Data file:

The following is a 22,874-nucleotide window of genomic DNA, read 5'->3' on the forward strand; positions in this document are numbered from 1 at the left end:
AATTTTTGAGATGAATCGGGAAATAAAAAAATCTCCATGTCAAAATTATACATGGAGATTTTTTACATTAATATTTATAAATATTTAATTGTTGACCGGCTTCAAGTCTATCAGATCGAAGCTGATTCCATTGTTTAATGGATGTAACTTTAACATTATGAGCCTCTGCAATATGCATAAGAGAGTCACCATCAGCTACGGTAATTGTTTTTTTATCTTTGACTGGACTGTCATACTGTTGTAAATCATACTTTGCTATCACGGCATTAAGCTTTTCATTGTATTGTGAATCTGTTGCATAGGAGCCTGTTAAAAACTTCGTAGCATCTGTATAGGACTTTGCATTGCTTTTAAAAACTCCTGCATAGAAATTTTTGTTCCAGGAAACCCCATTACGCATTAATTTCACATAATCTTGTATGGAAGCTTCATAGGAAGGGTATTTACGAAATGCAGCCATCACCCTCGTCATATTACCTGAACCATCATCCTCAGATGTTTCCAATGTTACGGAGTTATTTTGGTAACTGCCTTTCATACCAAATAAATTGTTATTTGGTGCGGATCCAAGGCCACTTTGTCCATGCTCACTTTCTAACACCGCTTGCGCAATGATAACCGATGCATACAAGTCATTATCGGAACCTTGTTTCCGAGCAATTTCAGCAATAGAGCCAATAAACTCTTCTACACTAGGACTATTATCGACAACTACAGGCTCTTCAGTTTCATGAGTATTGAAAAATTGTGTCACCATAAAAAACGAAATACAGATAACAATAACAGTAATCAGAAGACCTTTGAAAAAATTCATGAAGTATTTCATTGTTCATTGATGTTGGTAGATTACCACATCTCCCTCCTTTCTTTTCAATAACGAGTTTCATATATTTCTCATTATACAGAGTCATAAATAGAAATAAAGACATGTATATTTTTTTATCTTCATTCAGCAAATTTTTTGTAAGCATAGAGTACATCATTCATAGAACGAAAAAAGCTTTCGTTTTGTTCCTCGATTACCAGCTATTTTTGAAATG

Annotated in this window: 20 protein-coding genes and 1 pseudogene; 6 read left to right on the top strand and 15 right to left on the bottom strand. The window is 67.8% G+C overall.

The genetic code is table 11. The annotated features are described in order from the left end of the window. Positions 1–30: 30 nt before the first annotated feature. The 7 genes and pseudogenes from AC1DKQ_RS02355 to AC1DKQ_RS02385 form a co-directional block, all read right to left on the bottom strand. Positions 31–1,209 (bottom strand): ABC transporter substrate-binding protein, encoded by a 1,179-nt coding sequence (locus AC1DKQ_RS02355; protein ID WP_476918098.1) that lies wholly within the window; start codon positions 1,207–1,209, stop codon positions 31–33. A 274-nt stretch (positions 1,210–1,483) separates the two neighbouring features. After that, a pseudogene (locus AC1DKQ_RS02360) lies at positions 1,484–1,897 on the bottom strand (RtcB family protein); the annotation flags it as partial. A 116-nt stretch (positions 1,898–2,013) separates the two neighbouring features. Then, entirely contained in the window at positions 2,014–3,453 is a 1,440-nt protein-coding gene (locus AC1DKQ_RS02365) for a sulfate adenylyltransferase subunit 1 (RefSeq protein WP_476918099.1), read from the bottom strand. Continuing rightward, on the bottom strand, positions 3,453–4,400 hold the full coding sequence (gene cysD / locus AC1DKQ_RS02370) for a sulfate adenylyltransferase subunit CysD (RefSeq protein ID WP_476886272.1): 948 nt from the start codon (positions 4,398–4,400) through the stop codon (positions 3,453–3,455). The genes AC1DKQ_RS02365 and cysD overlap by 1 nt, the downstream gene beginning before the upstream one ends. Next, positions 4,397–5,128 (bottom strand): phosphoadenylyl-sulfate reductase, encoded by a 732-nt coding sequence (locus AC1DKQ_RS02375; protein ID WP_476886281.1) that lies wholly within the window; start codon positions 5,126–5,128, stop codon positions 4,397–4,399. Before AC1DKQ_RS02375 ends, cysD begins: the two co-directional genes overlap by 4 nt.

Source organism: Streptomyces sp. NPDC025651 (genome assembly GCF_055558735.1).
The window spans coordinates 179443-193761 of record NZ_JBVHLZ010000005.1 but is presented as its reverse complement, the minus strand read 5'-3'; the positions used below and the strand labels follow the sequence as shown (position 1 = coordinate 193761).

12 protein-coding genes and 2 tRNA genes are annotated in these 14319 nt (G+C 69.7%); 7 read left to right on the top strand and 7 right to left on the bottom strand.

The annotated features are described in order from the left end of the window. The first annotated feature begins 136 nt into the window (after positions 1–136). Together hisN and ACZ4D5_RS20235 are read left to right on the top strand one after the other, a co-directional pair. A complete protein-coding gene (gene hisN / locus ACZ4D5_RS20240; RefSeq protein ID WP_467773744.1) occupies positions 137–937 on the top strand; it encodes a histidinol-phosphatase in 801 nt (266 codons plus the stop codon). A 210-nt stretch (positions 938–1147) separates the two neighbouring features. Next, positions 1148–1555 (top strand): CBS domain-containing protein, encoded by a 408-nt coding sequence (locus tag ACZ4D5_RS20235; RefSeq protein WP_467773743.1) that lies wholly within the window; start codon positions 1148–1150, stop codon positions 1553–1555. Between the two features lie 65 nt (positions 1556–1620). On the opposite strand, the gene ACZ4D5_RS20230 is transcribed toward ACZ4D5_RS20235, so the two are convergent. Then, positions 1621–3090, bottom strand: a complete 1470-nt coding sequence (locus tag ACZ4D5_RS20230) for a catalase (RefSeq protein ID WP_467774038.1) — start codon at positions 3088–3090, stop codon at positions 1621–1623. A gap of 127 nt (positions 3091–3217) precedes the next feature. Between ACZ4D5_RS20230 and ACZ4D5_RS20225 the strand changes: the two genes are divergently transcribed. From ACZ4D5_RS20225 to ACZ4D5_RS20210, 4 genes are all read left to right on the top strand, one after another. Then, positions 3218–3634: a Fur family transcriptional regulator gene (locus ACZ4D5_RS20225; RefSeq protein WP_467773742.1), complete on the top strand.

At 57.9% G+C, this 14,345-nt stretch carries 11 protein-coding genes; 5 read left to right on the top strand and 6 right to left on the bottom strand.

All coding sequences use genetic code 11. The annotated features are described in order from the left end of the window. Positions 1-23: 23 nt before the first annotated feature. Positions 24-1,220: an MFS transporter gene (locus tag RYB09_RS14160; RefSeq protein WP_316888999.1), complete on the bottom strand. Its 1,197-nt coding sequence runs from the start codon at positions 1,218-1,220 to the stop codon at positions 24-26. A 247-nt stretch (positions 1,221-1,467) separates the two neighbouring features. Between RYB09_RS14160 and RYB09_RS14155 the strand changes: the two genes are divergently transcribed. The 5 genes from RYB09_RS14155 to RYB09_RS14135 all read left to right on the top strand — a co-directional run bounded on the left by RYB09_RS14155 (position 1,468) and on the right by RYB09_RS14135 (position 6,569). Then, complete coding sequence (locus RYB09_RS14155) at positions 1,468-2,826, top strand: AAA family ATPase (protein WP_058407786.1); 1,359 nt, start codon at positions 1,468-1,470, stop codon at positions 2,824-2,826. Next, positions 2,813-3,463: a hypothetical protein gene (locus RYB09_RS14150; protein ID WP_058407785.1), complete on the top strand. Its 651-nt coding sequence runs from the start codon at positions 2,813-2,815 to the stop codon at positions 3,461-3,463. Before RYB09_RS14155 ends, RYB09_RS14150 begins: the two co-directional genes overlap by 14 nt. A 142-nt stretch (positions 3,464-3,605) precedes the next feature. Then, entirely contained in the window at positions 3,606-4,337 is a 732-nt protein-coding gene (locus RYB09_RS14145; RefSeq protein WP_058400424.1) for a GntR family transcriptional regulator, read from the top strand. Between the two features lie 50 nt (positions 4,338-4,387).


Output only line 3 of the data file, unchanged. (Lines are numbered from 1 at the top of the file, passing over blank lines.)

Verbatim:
Annotated in this window: 20 protein-coding genes and 1 pseudogene; 6 read left to right on the top strand and 15 right to left on the bottom strand. The window is 67.8% G+C overall.